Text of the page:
This year she had talked about being Hermione – mostly because I once pointed out how much she could look like Hermione given how poufy her hair gets if I braid it when it’s went and then she takes the braids out after it dries. I even bought her a Gryffindor robe in anticipation, though she hasn’t seen the movies or read any of the books yet.
(Soon, my pet, very soon).
And then we sat down as a family and watched The Force Awakens.
There was no turning back.
We had a good baby. She did all the baby things as she was supposed to – a cycle of sleeping and eating and pooping for the first few weeks. Gradually the cycle got longer and there was babbling and play time thrown in. She was a good baby. And when she was a baby and I rocked her to sleep with her bottle late at night, or early in the morning, I never envisioned a 7-year-old who still can’t get herself to sleep.
I know it’s in her nature. Just as it is in mine.
I used to sneak out of bed to read by nightlight – and I had the blankets with burn marks to prove it.
It’s very hard to explain to the little girl who comes to you, an hour or two past her bedtime, and tells you that she just can’t sleep, that you do, in fact, know how she feels. That sleep has always been your enemy too.
I understand how incredibly difficult it is to just lie there and try to clear your mind and let sleep in. To lie there with thoughts coming into your brain that you really need to just right down or you’ll forget and then you won’t be able to sleep because you’ll be trying so hard not to forget.
And then add on the fact that you can’t just turn on the light, grab a pen and write something down, but you have to go and ask Mommy or Daddy how to spell one of the words you need to remember, because this thought won’t leave you alone.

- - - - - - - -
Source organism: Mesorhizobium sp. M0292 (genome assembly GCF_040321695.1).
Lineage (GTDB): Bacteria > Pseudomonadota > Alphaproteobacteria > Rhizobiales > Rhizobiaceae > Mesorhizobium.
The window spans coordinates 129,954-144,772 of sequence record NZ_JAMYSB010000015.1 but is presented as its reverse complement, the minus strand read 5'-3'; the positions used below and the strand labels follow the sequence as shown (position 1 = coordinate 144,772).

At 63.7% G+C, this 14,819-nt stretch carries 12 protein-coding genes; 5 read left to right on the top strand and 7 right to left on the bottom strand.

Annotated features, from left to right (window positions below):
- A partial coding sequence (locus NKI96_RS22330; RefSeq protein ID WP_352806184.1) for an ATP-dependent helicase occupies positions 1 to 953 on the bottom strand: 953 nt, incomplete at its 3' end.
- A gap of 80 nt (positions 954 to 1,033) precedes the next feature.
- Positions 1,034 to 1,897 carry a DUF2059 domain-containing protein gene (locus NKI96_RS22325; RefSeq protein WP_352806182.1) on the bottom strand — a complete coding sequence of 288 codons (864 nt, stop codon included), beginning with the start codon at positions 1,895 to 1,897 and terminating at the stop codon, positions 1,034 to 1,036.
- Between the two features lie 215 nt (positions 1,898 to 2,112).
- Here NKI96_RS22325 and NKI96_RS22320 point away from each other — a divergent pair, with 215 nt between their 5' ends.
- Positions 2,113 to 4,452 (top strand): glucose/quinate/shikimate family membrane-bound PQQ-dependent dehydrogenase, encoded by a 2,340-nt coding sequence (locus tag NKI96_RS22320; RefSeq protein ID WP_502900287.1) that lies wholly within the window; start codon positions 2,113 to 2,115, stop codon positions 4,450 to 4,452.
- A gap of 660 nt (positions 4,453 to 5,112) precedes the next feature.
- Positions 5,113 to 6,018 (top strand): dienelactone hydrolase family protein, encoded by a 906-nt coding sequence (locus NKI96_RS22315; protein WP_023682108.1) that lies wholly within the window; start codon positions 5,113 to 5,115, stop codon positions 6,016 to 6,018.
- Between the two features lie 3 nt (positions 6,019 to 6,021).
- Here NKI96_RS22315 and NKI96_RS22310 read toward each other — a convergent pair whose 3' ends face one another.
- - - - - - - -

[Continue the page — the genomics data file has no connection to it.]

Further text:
I am 29 years 0lder than you, kid, and I still wait to go to sleep until I can’t keep my eyes open, for fear of having to just lie there quietly and wait for sleep to come to me. Even though I know it does physical and mental damage to me.
And I laugh at how much I understand you when Daddy tells you to try counting sheep to fall asleep when you promise us that all else has failed, and you tell me the next morning that you were counting narwhals instead and maybe you could have fallen asleep early, but you were excited to get to 1,000 anyway, and then you went to 1,013, because 13 is your favourite number, oh and you counted 600 unicorns before you decided to switch to narwhals.
And in that one moment you are so very much like me, in all my sleep avoiding ways, and exactly like your father, because I cannot get a word in edgewise.
You could probably add up all the words I have ever said before 7 am and not get close to the number that kid said yesterday morning.
And so, I beg. I plead. I kindly request that you please, please just stay in your bed and do your best. We’ve tried reading and music and ebooks and blackout curtains and it all just comes back to your stubborn brain.
And I can’t imagine where that came from.
The kid is in immersion, just like I was at her age. She started with a bit of French in kindergarten and now she spends half her days immersed in an entirely new language.